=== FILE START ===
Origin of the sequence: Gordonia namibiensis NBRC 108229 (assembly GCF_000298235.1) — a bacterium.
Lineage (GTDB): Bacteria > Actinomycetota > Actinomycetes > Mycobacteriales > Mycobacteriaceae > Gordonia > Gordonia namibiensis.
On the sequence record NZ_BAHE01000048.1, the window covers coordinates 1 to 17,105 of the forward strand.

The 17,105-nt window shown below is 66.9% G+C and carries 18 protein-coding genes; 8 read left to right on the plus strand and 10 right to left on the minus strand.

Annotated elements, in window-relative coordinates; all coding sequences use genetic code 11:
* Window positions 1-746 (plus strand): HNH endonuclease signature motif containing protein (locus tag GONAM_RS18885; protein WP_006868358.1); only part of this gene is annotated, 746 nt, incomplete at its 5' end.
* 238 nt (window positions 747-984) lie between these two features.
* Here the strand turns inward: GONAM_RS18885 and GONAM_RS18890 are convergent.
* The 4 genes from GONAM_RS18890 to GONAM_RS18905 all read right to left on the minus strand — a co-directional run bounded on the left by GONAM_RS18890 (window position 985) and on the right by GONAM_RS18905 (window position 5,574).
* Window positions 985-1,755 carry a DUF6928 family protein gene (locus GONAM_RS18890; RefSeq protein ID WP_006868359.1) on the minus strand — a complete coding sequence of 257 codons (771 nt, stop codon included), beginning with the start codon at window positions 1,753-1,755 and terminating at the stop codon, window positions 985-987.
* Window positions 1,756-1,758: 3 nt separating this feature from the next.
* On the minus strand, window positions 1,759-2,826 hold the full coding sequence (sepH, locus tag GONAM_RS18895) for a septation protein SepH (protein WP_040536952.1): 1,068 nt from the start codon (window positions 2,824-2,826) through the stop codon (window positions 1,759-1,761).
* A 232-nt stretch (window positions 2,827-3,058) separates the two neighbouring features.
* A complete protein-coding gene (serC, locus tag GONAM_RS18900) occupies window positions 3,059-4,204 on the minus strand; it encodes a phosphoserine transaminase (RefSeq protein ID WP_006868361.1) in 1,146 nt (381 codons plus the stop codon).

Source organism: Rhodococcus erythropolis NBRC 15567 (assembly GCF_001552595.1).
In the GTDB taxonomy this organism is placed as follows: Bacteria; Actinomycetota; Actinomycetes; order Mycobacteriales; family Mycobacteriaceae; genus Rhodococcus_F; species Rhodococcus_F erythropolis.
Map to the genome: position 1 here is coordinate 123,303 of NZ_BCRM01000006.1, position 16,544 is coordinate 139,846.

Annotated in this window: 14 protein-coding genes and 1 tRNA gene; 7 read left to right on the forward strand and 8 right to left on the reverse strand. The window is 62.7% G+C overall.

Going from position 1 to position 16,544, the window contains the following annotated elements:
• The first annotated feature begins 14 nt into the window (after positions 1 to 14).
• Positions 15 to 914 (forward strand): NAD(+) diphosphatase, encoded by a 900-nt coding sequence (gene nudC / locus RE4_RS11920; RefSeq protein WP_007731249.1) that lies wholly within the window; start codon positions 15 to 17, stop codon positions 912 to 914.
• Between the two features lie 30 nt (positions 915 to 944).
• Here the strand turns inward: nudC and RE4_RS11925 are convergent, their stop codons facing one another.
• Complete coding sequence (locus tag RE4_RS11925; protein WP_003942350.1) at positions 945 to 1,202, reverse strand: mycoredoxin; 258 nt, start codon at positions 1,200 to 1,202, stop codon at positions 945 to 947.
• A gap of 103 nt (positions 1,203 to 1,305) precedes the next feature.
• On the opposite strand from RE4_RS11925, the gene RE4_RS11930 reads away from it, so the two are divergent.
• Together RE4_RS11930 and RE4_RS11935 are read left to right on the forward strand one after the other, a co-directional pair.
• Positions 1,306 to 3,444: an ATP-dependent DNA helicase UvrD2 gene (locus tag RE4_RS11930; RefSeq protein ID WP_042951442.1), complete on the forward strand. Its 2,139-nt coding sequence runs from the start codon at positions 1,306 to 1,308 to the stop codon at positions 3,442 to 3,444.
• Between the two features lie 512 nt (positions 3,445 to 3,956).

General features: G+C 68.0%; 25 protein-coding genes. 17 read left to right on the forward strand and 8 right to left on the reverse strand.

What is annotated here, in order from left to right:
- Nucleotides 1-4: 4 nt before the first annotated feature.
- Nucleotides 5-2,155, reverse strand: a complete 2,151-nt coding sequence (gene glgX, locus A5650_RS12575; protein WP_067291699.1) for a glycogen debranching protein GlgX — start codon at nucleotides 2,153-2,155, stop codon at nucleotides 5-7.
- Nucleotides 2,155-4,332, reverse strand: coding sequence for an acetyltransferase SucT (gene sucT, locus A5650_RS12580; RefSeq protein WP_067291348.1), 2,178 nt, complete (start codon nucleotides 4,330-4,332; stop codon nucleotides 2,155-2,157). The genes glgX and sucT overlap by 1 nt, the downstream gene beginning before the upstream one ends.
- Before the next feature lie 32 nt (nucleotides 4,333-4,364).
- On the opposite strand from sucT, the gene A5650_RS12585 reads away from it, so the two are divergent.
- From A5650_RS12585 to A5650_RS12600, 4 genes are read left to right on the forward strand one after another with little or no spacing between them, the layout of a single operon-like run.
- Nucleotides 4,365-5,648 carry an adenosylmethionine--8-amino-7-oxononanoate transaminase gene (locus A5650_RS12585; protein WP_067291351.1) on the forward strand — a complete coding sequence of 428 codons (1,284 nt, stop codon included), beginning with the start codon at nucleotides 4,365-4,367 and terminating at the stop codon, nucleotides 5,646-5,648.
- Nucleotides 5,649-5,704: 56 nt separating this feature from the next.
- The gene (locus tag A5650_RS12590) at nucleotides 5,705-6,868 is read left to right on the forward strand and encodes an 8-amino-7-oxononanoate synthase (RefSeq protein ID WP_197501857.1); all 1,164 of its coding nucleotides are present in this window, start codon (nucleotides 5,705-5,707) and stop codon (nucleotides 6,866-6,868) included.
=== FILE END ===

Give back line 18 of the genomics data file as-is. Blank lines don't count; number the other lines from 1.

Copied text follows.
Annotated in this window: 14 protein-coding genes and 1 tRNA gene; 7 read left to right on the forward strand and 8 right to left on the reverse strand. The window is 62.7% G+C overall.